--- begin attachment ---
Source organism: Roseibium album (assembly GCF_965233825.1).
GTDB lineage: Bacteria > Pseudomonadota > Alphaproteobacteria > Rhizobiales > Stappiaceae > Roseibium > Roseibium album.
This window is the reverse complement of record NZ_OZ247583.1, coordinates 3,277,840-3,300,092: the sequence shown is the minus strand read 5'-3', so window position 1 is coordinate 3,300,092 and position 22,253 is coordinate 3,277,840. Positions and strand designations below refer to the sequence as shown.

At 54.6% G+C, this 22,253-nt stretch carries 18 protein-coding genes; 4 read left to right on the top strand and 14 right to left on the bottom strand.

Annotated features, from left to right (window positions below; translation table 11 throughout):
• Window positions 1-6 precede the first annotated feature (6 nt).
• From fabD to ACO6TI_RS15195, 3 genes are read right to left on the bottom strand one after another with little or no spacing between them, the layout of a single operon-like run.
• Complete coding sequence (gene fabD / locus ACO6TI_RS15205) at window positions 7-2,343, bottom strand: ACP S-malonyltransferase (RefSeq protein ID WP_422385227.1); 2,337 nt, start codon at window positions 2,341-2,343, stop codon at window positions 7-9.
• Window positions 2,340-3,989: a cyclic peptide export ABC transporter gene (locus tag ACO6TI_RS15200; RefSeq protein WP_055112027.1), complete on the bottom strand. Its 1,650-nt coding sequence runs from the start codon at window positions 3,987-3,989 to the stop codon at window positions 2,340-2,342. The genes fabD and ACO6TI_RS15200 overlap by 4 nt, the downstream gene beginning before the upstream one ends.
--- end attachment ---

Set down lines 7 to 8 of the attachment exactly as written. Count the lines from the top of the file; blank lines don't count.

• From fabD to ACO6TI_RS15195, 3 genes are read right to left on the bottom strand one after another with little or no spacing between them, the layout of a single operon-like run.
• Complete coding sequence (gene fabD / locus ACO6TI_RS15205) at window positions 7-2,343, bottom strand: ACP S-malonyltransferase (RefSeq protein ID WP_422385227.1); 2,337 nt, start codon at window positions 2,341-2,343, stop codon at window positions 7-9.